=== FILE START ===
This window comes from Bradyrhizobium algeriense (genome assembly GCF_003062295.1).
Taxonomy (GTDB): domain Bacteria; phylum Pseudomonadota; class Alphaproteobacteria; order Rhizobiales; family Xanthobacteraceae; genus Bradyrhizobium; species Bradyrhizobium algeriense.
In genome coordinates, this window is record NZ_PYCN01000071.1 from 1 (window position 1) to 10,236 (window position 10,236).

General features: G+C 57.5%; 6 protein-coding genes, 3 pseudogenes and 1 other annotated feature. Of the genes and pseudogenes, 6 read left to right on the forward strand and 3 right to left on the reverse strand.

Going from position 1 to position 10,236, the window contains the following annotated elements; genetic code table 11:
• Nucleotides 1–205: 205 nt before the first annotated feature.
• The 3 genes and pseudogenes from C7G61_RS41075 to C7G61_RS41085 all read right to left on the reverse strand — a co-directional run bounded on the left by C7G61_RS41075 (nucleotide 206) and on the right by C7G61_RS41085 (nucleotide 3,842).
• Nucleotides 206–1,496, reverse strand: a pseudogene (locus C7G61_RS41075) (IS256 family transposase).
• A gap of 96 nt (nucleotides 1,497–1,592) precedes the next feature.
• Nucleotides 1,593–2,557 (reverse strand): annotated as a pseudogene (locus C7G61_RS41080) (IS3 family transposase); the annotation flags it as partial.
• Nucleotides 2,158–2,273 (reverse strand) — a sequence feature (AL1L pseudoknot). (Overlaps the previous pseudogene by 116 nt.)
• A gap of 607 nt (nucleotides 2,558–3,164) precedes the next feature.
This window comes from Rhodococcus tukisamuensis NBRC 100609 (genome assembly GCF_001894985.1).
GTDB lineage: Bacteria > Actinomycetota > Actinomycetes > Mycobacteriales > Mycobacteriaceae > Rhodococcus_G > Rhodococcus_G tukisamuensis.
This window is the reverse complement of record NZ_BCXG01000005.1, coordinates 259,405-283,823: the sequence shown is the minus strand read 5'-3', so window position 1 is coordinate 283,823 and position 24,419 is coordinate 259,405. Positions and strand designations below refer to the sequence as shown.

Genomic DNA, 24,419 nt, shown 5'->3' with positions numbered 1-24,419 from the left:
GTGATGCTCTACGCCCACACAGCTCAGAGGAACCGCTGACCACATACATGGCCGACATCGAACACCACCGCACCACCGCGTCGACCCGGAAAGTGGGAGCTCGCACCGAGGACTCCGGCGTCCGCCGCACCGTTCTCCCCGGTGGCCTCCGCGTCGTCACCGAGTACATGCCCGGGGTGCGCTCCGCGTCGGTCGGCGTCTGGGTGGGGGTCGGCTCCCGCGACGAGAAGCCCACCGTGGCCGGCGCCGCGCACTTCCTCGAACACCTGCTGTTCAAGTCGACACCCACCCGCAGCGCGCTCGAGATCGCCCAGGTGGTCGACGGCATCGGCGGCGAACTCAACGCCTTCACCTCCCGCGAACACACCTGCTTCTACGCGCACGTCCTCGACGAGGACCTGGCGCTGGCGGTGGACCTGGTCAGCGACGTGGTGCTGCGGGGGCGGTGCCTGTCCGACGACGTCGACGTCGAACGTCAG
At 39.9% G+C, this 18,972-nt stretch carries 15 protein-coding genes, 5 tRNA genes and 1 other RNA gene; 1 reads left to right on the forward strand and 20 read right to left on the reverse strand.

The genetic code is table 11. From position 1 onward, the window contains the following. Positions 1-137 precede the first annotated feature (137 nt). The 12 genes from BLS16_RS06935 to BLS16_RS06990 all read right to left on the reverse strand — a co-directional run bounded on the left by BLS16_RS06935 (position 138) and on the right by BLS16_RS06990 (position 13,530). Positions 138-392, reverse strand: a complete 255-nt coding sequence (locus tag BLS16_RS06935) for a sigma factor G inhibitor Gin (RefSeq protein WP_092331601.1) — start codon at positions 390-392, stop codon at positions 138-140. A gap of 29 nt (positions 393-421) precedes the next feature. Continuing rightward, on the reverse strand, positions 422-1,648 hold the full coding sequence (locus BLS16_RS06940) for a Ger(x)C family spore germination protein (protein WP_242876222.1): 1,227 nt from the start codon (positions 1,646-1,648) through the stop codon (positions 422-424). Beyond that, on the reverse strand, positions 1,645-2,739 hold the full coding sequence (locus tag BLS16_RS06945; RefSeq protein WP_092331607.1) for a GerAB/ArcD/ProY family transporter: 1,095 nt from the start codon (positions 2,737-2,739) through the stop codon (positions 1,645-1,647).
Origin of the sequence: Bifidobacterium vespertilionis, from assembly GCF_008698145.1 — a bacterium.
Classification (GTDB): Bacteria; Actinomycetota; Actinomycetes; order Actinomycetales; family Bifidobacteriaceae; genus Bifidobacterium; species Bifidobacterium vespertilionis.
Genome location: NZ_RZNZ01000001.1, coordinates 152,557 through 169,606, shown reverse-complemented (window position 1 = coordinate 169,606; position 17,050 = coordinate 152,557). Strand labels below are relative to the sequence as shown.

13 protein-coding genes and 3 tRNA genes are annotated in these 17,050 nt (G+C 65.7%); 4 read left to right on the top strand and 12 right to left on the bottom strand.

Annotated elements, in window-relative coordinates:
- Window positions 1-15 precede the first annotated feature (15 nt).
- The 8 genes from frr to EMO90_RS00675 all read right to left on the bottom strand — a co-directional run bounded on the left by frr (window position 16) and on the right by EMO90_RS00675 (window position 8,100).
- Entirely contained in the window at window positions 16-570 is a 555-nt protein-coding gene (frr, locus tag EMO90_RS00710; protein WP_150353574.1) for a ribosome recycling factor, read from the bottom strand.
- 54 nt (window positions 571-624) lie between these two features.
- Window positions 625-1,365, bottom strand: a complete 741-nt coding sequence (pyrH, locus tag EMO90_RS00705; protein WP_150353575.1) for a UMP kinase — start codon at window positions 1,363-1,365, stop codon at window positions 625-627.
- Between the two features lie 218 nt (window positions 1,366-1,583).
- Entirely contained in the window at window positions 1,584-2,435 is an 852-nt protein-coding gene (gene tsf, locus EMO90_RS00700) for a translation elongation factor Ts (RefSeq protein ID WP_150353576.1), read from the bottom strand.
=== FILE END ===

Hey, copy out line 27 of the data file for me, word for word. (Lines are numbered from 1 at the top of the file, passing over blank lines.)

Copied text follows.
- Entirely contained in the window at window positions 16-570 is a 555-nt protein-coding gene (frr, locus tag EMO90_RS00710; protein WP_150353574.1) for a ribosome recycling factor, read from the bottom strand.